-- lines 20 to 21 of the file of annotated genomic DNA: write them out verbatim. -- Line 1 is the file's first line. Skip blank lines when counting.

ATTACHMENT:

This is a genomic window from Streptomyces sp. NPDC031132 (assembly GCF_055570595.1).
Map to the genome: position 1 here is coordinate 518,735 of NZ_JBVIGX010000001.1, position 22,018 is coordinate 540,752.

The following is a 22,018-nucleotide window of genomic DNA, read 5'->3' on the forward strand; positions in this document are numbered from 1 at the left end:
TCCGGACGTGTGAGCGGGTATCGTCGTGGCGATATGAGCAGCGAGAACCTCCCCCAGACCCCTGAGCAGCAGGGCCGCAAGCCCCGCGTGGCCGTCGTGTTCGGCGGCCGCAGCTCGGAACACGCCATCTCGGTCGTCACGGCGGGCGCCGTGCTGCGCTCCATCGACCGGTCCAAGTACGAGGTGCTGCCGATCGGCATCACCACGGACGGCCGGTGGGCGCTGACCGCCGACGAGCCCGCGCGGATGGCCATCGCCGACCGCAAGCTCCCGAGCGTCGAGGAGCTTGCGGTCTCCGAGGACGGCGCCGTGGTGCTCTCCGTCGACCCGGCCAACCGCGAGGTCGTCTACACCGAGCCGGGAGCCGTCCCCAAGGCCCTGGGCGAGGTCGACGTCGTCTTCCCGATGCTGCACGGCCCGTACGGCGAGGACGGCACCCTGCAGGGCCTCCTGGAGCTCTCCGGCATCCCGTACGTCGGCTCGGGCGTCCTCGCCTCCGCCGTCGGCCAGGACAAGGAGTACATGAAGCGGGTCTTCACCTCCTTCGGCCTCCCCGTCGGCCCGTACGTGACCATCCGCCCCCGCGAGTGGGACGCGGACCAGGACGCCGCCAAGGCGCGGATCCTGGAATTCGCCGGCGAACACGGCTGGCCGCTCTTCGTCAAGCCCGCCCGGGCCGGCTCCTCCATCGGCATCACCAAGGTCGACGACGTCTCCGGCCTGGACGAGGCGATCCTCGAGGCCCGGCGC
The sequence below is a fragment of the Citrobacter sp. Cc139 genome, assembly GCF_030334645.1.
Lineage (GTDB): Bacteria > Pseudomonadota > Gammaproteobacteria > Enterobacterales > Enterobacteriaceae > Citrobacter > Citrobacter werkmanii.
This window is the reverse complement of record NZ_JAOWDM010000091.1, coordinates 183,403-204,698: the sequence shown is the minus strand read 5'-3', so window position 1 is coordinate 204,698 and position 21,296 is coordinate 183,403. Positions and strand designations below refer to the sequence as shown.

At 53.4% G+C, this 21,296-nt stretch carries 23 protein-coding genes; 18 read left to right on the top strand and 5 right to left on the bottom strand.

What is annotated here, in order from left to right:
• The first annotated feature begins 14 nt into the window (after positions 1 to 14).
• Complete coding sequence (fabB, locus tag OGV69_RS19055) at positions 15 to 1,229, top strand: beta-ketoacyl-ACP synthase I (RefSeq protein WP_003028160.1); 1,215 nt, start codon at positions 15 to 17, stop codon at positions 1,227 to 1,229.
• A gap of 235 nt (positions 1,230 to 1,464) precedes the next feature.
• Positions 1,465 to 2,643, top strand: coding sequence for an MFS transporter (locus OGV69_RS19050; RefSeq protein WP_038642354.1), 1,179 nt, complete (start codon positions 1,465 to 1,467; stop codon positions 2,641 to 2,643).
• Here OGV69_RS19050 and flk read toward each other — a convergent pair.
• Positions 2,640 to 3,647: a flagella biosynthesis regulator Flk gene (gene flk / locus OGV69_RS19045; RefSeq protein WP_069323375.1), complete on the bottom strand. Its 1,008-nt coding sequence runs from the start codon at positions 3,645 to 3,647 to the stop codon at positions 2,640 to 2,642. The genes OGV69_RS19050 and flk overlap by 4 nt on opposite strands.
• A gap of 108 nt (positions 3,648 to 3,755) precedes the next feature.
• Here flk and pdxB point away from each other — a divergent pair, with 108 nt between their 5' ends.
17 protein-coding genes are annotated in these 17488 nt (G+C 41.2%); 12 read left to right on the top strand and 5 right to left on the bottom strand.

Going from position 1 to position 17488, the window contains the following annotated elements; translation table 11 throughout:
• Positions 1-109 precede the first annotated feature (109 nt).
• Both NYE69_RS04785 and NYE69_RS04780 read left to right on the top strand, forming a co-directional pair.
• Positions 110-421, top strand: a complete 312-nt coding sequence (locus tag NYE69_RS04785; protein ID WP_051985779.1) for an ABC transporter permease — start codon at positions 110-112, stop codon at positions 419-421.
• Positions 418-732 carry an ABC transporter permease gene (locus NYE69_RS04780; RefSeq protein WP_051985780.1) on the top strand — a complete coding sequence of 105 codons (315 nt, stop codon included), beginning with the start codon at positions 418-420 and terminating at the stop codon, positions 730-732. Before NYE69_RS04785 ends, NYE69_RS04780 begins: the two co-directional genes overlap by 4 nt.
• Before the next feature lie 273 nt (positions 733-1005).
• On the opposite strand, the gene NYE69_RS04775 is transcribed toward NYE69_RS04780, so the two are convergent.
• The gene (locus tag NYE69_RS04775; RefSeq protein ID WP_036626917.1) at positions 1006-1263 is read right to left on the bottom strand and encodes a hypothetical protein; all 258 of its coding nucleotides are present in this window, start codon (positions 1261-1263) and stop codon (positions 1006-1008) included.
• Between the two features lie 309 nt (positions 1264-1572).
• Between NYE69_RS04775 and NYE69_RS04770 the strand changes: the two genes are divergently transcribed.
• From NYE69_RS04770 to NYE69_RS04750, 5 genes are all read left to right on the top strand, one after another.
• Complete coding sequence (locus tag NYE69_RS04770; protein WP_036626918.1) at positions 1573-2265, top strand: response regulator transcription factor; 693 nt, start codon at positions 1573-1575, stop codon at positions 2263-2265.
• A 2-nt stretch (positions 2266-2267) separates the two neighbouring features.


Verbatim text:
• Positions 1-109 precede the first annotated feature (109 nt).
• Both NYE69_RS04785 and NYE69_RS04780 read left to right on the top strand, forming a co-directional pair.